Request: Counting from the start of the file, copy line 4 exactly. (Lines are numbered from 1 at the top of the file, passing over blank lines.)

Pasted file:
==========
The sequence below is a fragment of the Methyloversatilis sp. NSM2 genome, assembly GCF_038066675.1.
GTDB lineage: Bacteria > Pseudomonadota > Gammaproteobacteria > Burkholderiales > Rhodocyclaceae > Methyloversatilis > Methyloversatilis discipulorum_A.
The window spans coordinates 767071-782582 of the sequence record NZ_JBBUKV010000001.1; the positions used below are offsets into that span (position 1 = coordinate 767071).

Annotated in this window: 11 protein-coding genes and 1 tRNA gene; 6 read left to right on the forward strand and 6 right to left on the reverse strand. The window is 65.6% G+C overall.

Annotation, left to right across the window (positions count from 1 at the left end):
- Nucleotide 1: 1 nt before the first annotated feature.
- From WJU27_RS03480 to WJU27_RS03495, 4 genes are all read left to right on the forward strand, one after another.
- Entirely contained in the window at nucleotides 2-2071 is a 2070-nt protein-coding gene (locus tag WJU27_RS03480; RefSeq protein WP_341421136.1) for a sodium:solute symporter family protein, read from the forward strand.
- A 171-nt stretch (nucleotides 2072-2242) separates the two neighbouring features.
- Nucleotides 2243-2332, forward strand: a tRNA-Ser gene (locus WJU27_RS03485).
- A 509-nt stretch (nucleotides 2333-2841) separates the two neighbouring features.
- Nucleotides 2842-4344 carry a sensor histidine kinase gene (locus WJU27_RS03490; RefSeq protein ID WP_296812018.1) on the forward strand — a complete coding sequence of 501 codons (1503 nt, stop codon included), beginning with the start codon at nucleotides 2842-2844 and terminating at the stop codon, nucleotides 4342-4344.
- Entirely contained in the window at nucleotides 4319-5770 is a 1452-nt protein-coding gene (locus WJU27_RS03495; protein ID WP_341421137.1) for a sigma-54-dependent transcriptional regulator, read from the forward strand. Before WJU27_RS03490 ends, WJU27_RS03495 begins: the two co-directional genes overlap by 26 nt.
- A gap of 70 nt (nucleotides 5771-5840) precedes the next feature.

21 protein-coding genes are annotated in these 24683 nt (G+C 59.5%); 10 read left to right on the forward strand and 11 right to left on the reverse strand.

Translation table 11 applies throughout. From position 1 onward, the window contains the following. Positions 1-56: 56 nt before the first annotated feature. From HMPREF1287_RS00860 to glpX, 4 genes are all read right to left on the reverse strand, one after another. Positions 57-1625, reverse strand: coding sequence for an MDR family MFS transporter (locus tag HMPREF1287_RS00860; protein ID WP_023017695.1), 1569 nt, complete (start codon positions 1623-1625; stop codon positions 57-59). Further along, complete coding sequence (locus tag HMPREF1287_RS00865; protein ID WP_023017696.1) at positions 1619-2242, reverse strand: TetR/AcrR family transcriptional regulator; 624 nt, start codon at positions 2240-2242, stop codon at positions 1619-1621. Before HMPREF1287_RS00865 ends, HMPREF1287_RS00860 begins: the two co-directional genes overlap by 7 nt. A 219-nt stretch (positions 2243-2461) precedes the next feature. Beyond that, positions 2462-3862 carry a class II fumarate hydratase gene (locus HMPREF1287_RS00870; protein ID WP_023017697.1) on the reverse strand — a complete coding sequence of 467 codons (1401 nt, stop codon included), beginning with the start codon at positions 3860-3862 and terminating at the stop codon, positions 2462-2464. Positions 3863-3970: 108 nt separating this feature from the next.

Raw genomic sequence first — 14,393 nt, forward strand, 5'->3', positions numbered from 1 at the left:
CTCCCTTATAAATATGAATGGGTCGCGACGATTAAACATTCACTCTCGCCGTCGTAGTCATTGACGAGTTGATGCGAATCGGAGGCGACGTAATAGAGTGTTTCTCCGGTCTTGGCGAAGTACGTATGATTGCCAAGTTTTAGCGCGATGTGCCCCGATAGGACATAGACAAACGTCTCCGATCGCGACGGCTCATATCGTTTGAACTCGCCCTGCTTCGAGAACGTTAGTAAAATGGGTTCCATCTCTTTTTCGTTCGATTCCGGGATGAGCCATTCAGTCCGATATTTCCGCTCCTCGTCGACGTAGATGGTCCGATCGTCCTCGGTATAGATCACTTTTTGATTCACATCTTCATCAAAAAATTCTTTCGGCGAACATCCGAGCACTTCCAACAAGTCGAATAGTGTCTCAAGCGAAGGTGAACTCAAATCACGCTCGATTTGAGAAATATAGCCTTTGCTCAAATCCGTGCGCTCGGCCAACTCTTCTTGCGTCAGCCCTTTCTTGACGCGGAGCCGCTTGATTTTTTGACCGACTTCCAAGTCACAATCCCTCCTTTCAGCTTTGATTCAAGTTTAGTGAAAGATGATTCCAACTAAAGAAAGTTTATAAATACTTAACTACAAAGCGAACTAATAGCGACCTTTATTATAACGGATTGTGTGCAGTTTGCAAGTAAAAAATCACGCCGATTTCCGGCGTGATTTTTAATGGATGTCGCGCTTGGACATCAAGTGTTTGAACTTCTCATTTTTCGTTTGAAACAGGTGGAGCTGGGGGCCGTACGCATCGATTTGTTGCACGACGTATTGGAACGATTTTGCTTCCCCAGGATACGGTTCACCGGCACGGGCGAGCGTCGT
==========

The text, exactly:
Annotated in this window: 11 protein-coding genes and 1 tRNA gene; 6 read left to right on the forward strand and 6 right to left on the reverse strand. The window is 65.6% G+C overall.